However, the great thing in Canada is that an average person ( e.g:, a loblaw union worker, truck driver or janitor ) can accumulate more wealth and income. Having friendly ties with the USA also helps a lot - most of the innovation from USA easily percolates, dont need to spend on defense or border security, citizens have good opportunities for education and then employment in USA (most multinational USA firms consider Canadian colleges on par with US colleges), the huge market is open for all Canadian citizens, companies to invest, participate in.

 

...

 

As for Canada being richer than the US.  The OP is having fun making hay with this idea, but obviously it's only true in a very narrow sense.  The US market and wealth is literally an order of magnitude bigger.  We don't have free flow of goods across the border, so you'd expect the US to be more competitive.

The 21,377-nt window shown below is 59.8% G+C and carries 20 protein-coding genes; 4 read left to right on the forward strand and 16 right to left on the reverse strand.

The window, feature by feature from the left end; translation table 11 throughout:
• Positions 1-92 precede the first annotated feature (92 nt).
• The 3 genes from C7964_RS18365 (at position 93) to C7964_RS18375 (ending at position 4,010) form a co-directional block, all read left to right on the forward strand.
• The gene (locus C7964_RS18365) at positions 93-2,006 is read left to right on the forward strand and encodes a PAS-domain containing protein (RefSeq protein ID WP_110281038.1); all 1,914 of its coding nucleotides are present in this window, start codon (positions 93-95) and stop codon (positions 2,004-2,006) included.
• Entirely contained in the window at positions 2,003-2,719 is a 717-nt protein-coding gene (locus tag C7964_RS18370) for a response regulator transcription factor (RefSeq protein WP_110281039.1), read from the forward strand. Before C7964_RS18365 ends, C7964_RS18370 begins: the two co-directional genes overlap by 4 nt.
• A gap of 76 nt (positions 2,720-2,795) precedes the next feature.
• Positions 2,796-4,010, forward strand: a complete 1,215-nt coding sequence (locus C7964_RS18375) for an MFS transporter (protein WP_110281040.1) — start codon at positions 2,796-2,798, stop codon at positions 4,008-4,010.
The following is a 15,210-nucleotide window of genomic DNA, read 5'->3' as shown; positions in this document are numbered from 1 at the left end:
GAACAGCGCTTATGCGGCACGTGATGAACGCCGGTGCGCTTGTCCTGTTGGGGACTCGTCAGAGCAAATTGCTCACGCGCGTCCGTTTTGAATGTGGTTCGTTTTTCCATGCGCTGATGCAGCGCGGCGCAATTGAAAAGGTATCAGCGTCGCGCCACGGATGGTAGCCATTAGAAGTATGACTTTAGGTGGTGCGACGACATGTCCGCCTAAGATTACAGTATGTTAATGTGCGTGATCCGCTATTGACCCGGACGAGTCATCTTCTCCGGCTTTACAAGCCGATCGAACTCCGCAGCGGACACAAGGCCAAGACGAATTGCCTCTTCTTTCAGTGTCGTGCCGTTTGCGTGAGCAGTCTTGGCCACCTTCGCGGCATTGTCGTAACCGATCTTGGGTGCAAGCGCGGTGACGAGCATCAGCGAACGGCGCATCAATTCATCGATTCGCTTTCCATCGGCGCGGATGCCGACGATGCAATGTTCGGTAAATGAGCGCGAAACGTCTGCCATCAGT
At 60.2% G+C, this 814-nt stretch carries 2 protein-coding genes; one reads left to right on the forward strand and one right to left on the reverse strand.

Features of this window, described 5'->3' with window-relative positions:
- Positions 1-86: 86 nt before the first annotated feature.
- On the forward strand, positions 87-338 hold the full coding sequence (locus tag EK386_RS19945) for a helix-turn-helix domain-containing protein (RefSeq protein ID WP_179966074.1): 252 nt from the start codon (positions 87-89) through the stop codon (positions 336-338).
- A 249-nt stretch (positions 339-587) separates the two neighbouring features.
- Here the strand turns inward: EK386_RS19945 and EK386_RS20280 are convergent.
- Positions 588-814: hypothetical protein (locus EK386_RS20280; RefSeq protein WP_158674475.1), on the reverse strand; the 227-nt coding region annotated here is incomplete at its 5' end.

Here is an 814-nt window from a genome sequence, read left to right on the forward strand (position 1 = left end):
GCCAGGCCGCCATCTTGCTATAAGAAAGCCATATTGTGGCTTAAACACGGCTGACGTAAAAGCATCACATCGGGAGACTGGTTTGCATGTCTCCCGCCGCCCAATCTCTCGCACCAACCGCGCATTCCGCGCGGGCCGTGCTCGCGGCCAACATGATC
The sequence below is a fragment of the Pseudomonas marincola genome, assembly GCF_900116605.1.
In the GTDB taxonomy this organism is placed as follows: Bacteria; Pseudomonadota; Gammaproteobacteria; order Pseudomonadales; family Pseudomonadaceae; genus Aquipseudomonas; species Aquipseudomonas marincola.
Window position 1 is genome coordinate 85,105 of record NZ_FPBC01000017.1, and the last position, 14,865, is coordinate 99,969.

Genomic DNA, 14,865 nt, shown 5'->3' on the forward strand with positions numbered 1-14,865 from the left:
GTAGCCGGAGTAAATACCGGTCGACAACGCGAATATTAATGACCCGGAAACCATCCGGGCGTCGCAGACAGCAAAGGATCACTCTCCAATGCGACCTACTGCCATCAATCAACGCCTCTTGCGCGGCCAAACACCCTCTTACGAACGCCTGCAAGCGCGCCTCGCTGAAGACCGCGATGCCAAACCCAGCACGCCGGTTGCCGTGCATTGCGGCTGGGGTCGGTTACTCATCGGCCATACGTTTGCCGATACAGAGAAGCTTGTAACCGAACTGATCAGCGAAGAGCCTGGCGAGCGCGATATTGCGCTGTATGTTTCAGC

...

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I would guess you could eliminate almost the whole difference by just getting rid of the de-minimus threshold or even lowering it to point where its cost of collection = taxes revenue.

 

Basically the Canadian government has a policy of keeping frictions at the border on purpose in order to protect Canadian retailers. Its essentially government policy.

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Average Canadian (50th percentile) is richer than average American in income and net worth. I am guessing this is also true for an average Australian, average French person, average west europian. Canada has done a smart thing by giving visas to a lot of wealthy people from HongKong, China and some from India. Many of the smarter ones ultimately land in the USA.

 

Yes, I understand that you're talking about median wealth,  But why are you surprised at differences in the retail landscape based on this?  There's less competition and higher prices  because the border isn't free-flow and it's a much smaller market by both population and aggregate wealth.

 

Do visa programs for the wealthy have a dramatic effect on median income?  And do you have any data for the bolded text above?